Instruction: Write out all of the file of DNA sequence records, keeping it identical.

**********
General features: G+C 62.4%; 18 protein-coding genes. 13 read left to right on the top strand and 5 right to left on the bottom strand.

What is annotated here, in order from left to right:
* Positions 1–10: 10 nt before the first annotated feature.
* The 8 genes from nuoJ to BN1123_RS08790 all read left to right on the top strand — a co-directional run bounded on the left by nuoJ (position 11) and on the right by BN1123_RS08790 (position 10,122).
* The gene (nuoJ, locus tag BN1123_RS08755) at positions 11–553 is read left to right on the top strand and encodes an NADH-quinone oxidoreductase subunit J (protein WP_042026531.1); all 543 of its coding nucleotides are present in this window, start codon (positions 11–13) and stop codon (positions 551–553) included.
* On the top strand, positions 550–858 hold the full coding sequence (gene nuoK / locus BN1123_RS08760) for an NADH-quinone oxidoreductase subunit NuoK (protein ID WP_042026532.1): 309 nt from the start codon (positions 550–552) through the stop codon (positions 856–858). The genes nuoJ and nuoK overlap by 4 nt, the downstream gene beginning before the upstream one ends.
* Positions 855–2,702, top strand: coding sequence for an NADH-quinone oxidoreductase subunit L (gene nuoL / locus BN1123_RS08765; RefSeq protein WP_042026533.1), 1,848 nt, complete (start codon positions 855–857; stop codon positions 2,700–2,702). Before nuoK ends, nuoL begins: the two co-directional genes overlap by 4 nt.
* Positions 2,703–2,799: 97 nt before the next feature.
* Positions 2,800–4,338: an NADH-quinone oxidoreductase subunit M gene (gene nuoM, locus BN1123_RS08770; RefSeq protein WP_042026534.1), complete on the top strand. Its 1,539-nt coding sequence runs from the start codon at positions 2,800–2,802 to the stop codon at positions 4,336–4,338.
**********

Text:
General features: G+C 62.4%; 18 protein-coding genes. 13 read left to right on the top strand and 5 right to left on the bottom strand.

What is annotated here, in order from left to right:
* Positions 1–10: 10 nt before the first annotated feature.
* The 8 genes from nuoJ to BN1123_RS08790 all read left to right on the top strand — a co-directional run bounded on the left by nuoJ (position 11) and on the right by BN1123_RS08790 (position 10,122).
* The gene (nuoJ, locus tag BN1123_RS08755) at positions 11–553 is read left to right on the top strand and encodes an NADH-quinone oxidoreductase subunit J (protein WP_042026531.1); all 543 of its coding nucleotides are present in this window, start codon (positions 11–13) and stop codon (positions 551–553) included.
* On the top strand, positions 550–858 hold the full coding sequence (gene nuoK / locus BN1123_RS08760) for an NADH-quinone oxidoreductase subunit NuoK (protein ID WP_042026532.1): 309 nt from the start codon (positions 550–552) through the stop codon (positions 856–858). The genes nuoJ and nuoK overlap by 4 nt, the downstream gene beginning before the upstream one ends.
* Positions 855–2,702, top strand: coding sequence for an NADH-quinone oxidoreductase subunit L (gene nuoL / locus BN1123_RS08765; RefSeq protein WP_042026533.1), 1,848 nt, complete (start codon positions 855–857; stop codon positions 2,700–2,702). Before nuoK ends, nuoL begins: the two co-directional genes overlap by 4 nt.
* Positions 2,703–2,799: 97 nt before the next feature.
* Positions 2,800–4,338: an NADH-quinone oxidoreductase subunit M gene (gene nuoM, locus BN1123_RS08770; RefSeq protein WP_042026534.1), complete on the top strand. Its 1,539-nt coding sequence runs from the start codon at positions 2,800–2,802 to the stop codon at positions 4,336–4,338.